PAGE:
Regardless of the implementation, at 205, a robust feature detector (e.g., the robust feature detector can use the off-the-shelf “SIFT” software or a simply-implemented custom software) is used to determine references on the current image frame using a reduced data set—in this example—from the blue channel. Note that the image frame obtained at any one time will be smaller than the overall image frame. The references are referred to herein as being “keypoints,” but any reference that can be recognized in different images can be used. The robust feature detector finds two-dimensional information (x, y) of the position of the keypoints as well as a feature vector style descriptor for those keypoints. That feature vector style descriptor will stay constant at any scale rotation and lighting for the points.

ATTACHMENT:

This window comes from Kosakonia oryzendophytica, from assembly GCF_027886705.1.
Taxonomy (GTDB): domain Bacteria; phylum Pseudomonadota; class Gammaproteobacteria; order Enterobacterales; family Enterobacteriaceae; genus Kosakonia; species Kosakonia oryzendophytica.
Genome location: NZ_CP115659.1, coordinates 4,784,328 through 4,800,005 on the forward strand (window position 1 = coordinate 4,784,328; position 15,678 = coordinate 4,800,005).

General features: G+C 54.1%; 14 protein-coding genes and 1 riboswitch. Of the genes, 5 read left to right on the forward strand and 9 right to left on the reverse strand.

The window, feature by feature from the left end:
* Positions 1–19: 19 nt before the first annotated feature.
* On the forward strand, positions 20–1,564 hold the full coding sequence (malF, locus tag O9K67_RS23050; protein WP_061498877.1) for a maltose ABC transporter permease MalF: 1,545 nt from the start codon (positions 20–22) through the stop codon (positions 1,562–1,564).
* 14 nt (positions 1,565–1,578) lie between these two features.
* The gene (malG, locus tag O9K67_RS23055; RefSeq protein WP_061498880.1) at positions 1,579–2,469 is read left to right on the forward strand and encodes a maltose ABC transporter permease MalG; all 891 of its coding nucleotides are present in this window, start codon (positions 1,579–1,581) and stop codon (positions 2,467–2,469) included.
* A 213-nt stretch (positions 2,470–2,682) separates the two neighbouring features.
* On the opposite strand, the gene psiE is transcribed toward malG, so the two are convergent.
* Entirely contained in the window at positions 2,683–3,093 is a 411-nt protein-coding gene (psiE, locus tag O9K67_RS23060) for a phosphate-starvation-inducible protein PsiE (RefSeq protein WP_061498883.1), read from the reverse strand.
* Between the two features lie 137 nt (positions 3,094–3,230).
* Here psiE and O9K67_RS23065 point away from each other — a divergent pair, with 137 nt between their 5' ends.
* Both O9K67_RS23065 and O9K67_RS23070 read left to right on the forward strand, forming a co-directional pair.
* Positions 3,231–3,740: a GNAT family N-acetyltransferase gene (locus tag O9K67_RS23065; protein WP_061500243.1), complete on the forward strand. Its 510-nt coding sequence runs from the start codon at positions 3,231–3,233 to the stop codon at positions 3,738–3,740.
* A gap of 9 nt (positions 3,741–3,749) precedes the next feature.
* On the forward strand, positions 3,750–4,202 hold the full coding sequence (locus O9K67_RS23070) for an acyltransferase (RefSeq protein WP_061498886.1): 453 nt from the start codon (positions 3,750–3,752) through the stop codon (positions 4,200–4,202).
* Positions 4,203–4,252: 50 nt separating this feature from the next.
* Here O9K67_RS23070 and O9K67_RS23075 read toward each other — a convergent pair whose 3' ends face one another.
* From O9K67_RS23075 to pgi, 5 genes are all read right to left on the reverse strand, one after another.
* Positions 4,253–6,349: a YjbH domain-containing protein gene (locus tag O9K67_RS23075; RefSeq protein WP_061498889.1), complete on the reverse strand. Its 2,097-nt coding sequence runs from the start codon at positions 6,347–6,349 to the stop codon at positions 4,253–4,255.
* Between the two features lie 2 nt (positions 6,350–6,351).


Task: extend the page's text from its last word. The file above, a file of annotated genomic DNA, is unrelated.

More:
The feature vector style descriptor can be obtained by extracting interesting points on the object to provide a “feature description” of the object. This description has enough information that can be used to identify the object when attempting to locate the object in other images containing other objects and/or from when imaging from different view/vantage points. The features extracted from the training image are selected to be robust to changes in image scale, noise, illumination, and local geometric distortion to perform reliable recognition. This may use techniques, for example, described in U.S. Pat. No. 6,711,293. The commercially available scale invariant feature transform (SIFT) software can be used for this detection. Three dimensional point information for each of the keypoints is also determined using defocusing principles and equations of the type described herein and described in U.S. Pat. Nos. 6,278,847 and 7,006,132.